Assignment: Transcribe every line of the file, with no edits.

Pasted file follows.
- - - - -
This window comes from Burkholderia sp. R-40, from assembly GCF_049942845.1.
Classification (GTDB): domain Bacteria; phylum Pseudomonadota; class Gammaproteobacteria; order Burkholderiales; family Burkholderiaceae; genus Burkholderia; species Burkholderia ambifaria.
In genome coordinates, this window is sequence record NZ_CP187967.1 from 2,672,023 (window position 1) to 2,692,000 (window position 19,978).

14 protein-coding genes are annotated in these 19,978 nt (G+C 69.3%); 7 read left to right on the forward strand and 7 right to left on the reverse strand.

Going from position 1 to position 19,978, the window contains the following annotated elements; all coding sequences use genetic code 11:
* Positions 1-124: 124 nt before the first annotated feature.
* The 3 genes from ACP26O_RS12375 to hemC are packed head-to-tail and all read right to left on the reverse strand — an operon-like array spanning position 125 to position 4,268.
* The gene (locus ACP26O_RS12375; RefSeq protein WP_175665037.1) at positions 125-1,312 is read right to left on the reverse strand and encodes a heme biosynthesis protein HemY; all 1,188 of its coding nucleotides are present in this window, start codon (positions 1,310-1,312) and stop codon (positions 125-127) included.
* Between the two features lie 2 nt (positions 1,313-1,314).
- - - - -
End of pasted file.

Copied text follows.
This window comes from Burkholderia sp. R-40, from assembly GCF_049942845.1.
Classification (GTDB): domain Bacteria; phylum Pseudomonadota; class Gammaproteobacteria; order Burkholderiales; family Burkholderiaceae; genus Burkholderia; species Burkholderia ambifaria.
In genome coordinates, this window is sequence record NZ_CP187967.1 from 2,672,023 (window position 1) to 2,692,000 (window position 19,978).

14 protein-coding genes are annotated in these 19,978 nt (G+C 69.3%); 7 read left to right on the forward strand and 7 right to left on the reverse strand.

Going from position 1 to position 19,978, the window contains the following annotated elements; all coding sequences use genetic code 11:
* Positions 1-124: 124 nt before the first annotated feature.
* The 3 genes from ACP26O_RS12375 to hemC are packed head-to-tail and all read right to left on the reverse strand — an operon-like array spanning position 125 to position 4,268.
* The gene (locus ACP26O_RS12375; RefSeq protein WP_175665037.1) at positions 125-1,312 is read right to left on the reverse strand and encodes a heme biosynthesis protein HemY; all 1,188 of its coding nucleotides are present in this window, start codon (positions 1,310-1,312) and stop codon (positions 125-127) included.
* Between the two features lie 2 nt (positions 1,313-1,314).